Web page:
This ultra-stylish, modern design, mixing a hand-blown double-walled borosilicate glass carafe, glass with stainless steel and cork finishes, is made to speak to those who like to savor their mornings. Taking a bit of extra time is often the joy of the process, but for those a bit rushed, OXO has also created a simple, unfussy Pour-Over Coffee Maker equipped with its own water tank to meet the needs of pour-over lovers with a bit less time on their hands. $50
If You’re Always on the Move
“Before I started working at Gear Patrol, I never drank coffee. Then someone told me not to let my boss know that I didn’t drink coffee because he doesn’t trust people who don’t. I started the next day. Being around people like our resident coffee expert Will Price has led me to become more and more interested in different beans, techniques and the gear required to make great coffee. I bought a digital scale to weigh my beans which was the next step in my rise to coffee nerdery. Next on the list? A conical burr grinder. My tiny blade grinder just wasn’t cutting it.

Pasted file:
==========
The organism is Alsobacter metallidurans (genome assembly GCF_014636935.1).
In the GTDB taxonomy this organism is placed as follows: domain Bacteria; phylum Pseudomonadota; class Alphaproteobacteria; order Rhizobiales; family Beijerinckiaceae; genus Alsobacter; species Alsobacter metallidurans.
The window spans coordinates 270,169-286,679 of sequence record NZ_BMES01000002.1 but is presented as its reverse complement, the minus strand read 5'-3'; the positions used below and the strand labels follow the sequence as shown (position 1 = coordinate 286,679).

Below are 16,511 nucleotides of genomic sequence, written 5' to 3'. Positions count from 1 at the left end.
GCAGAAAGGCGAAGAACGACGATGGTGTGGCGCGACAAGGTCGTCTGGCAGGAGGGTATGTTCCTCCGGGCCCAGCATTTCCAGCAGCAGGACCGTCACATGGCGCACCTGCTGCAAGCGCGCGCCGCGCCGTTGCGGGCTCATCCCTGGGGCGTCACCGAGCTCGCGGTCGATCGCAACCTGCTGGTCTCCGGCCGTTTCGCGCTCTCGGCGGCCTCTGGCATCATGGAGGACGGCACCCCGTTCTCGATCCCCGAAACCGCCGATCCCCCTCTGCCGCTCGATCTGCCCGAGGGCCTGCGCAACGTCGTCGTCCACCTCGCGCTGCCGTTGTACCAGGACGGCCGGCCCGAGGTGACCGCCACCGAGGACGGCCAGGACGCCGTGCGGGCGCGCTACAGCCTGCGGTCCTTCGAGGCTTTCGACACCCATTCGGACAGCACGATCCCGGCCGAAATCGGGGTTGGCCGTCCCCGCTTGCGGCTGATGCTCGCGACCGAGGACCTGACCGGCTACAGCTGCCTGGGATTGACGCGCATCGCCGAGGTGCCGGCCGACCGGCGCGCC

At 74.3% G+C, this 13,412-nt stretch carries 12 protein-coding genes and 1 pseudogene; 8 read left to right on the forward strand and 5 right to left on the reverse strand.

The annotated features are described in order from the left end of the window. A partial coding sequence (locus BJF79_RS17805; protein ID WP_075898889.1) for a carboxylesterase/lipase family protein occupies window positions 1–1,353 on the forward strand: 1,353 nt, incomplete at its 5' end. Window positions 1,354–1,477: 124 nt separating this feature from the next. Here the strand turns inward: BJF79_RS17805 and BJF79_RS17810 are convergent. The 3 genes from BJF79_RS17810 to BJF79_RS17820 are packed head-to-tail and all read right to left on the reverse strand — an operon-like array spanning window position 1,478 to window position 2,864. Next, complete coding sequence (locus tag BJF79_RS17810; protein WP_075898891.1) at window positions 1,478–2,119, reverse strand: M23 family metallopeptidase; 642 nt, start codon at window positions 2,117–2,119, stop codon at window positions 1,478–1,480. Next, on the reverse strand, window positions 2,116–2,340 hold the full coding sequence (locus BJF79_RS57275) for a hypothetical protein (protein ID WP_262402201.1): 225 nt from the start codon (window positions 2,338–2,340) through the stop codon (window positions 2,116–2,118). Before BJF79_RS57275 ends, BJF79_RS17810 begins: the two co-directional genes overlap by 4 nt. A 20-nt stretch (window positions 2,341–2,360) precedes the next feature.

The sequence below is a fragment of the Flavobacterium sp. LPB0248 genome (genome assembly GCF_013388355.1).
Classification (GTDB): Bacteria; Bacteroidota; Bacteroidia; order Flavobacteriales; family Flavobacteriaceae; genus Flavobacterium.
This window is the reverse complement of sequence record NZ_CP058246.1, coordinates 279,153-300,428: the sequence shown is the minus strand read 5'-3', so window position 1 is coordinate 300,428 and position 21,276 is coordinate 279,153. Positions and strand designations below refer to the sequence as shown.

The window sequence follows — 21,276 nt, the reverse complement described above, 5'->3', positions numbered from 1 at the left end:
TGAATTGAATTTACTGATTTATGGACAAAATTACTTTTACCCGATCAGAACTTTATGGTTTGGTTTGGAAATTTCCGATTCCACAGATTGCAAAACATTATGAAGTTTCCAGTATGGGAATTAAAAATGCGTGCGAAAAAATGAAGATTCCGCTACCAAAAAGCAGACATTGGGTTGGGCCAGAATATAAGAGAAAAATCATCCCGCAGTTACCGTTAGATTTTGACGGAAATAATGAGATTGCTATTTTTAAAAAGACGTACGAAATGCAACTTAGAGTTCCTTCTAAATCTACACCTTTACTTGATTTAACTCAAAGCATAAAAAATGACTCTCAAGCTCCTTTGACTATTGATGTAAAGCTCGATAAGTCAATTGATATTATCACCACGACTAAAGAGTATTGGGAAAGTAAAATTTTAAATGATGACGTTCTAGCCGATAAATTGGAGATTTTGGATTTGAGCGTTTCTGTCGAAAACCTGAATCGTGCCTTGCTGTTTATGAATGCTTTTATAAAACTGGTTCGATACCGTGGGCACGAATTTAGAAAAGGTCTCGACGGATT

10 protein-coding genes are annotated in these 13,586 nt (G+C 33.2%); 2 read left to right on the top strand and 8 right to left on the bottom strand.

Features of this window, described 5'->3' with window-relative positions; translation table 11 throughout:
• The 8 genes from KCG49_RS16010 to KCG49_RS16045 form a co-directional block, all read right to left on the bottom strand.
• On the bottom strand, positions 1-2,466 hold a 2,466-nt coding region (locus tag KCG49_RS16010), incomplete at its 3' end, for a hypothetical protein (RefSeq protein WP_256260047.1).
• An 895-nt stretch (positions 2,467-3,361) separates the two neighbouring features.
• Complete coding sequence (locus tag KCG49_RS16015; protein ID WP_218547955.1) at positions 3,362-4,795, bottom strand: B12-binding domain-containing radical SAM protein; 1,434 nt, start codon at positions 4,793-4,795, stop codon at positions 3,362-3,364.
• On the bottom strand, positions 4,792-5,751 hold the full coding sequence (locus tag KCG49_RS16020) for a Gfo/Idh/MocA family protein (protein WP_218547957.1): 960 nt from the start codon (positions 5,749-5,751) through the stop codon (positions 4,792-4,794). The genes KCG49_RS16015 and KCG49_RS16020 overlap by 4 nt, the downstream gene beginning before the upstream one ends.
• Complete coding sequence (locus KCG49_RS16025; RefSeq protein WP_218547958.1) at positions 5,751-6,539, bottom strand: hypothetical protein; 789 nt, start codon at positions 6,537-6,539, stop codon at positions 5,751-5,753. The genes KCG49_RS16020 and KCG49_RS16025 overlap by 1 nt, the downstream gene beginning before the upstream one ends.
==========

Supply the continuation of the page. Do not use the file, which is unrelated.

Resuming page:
I’m a cold brew drinker now so that usually involves prepping coffee for the week over the weekend. During the week, I try to be up around 7:00 a.m. to get a quick run or workout in. Then it’s music, shower, checking Slack, email and my Google feed. I toss a few ice cubes in a thermos with the cold brew and oat milk with some maple syrup and I’m out the door by 8:30 a.m. at the latest. It usually only takes me about 30 minutes to get ready for the day, so I like my coffee routine to be quick and easy. I won’t eat breakfast unless I grab something quick on the way to the office.” — AJ Powell, Assistant Editor
OXO Cold Brew Coffee Maker
OXO’s trademark Rainmaker™ is the key to evenly distributing water in this well-designed cold brew maker, ensuring your low-acidity concentrate is perfectly brewed. The borosilicate glass carafe not only has measurement markings for portioning, it doubles as a storage container thanks to a well-designed and very handy lid. $50